ZSL to monitor first hawksbill turtle with satellites
Friday 4 August 2006
The movements of the critically endangered hawksbill turtle are to be tracked for the first time by the Zoological Society of London (ZSL).
New funds from the European Association of Zoo’s and Aquaria’s Shellshock campaign will help ZSL pay for a state-of-the-art satellite tag to start pioneering work monitoring a hawksbill turtle. It means the migratory path of a female turtle can be observed for the first time as it moves across the ocean. Visitors to the ZSL website (www.zsl.org) will be able to monitor the progress of the turtle once the tag is in place.
ZSL’s marine turtle project has been monitoring and protecting the turtles in isolated coastal areas of northern Mozambique for three years. The careful observation and regular patrols means poaching of eggs and nesting turtles in the study area has been virtually eradicated. Already more than 385 nests from green turtles (Chelonia mydas) and hawksbill turtles (Eretmochelys imbricata) have been recorded, protected and monitored by the local Mozambican team working on behalf of ZSL.
Within the study area, 87 per cent of nests were found to belong to green turtles and the remaining 50 nests to hawksbill turtles. This indicates how important the beaches are for hawksbills as no other beaches in East Africa are known to have such high numbers.
It is hoped the tag will be in place by the end of this year and Alison Shaw, ZSL’s Aquatic Conservation Manager, explained: “We hope the satellite tag will enable us to track the turtles as they migrate across the Indian Ocean.
“By knowing their patterns of movement, we will be able to better safeguard them and make sure that they return to our beaches to nest again.”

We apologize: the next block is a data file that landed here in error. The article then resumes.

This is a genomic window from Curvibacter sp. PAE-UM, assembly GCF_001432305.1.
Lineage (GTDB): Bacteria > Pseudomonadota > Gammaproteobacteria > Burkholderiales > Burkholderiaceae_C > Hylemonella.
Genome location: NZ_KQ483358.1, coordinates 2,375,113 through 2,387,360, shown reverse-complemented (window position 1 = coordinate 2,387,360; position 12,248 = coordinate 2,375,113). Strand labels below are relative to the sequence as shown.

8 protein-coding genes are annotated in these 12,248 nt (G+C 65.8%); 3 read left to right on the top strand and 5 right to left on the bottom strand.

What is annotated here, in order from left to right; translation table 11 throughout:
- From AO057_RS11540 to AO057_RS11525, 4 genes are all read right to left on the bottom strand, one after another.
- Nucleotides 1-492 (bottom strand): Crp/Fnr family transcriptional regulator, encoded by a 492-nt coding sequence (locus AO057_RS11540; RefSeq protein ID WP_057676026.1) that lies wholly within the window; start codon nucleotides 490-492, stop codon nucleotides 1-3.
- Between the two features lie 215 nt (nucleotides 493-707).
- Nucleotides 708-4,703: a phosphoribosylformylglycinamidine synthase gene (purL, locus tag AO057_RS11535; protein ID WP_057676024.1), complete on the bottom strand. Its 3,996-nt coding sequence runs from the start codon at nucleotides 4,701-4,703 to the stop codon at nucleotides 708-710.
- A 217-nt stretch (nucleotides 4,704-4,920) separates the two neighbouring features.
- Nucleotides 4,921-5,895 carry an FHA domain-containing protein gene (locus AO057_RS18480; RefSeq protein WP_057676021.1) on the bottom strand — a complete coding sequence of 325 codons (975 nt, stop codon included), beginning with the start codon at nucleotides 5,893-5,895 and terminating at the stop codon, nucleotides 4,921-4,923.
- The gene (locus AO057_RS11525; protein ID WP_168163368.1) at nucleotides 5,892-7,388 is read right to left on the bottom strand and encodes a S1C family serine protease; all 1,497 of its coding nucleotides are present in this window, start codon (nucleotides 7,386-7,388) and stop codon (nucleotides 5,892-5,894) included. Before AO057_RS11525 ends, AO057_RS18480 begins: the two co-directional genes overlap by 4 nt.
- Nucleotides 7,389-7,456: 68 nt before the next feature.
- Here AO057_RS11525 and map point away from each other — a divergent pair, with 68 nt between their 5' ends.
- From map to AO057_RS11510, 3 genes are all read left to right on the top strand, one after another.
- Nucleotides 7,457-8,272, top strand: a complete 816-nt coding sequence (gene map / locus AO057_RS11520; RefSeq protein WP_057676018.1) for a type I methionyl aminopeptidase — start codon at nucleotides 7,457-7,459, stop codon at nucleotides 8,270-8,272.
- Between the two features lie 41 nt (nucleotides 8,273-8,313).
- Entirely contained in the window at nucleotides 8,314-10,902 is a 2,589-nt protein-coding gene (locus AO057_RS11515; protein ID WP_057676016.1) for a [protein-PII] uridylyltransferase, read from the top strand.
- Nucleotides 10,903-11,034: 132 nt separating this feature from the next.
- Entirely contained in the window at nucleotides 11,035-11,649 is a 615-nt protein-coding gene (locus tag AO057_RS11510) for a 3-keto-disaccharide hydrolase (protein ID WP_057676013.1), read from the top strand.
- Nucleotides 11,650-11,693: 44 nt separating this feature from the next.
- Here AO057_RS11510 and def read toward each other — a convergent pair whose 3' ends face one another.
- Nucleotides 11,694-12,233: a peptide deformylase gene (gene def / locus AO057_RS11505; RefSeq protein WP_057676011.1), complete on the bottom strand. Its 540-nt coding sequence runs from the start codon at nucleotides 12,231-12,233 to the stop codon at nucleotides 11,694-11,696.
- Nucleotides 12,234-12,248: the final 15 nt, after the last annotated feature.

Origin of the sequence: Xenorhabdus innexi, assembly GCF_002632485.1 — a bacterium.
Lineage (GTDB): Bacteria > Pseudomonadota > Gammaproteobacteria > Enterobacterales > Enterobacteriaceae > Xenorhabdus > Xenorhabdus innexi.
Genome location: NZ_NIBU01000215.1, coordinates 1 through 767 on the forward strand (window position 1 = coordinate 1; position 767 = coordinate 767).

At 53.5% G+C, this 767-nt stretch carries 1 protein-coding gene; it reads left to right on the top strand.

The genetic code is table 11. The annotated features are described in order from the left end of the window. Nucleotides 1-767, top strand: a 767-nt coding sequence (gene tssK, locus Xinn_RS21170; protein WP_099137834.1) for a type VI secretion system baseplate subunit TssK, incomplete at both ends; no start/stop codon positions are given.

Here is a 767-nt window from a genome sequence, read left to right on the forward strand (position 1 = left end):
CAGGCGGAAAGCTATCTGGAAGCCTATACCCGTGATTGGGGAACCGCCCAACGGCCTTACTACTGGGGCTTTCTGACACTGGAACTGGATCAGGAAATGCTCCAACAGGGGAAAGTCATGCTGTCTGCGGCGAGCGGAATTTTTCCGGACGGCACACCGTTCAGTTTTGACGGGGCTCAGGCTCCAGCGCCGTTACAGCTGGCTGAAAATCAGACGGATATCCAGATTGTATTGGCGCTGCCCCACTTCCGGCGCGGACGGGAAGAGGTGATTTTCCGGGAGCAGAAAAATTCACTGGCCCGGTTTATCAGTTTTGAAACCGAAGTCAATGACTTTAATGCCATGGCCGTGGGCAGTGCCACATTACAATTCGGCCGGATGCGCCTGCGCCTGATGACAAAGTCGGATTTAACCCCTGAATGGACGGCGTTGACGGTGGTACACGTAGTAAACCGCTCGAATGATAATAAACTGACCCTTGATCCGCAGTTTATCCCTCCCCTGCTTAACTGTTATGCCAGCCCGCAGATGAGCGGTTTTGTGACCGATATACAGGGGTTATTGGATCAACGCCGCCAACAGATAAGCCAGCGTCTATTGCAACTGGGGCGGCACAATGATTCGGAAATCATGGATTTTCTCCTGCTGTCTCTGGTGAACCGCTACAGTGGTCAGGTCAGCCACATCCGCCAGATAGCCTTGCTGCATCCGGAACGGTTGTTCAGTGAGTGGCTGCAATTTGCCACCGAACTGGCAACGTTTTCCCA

The research so far has revealed that the turtles return to the same beach to lay eggs up to eight times in one season, choosing nesting sites very close to their previous nests. With the eradication of poaching, hatching success rates shot up with more than 70 per cent of the turtle hatchlings making it to the sea. It is also hoped that genetic sampling will allow useful analysis to identify the relationships between turtle populations and potential migratory routes.
Alison Shaw added: “The surveys allow the development of the regional management strategy for the protection of these endangered species.
“The project has also demonstrated the importance and success of training and employing local monitors and the transfer of skills for turtle conservation and research to Mozambique.”
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Notes to editors
The Mozambique turtle conservation project is part of the Maluane – Biodiversity and Tourism Project. It was set up in 2002 to ensure the community-based protection of marine turtles and their nests, which were being raided and killed by outside fishers, and to acquire the relevant scientific information on turtle populations to allow the development of regional management strategies.
Hawksbills in the Indian Ocean are among the top ten turtle conservation priorities.
Trade statistics going back more than 100 years indicate massive declines of up to 95 per cent in hawksbill populations, specifically in Madagascar, Seychelles and Sri Lanka.
There is a historic international trade in hawksbill shell, especially between the mid 1960s and early 1990s, which greatly reduced the sizes of hawksbill populations.
Coastal development of nesting beaches poses an increasing threat to nesting populations.
Founded in 1826, the Zoological Society of London (ZSL) is an international scientific, conservation and educational charity: our key role is the conservation of animals and their habitats. ZSL runs London Zoo and Whipsnade Wild Animal Park, carries out scientific research in the Institute of Zoology and is actively involved in field conservation in other countries worldwide. For further information please visit www.zsl.org
Gorilla Kingdom – opening soon at London Zoo
London Zoo’s most ambitious project ever, Gorilla Kingdom, will open Easter 2007, bringing the forests of Central Africa to the urban jungle.
The £5.3million 6,000m2 development will provide an awesome natural habitat for our gorillas and give visitors the chance to get closer to these incredible animals.
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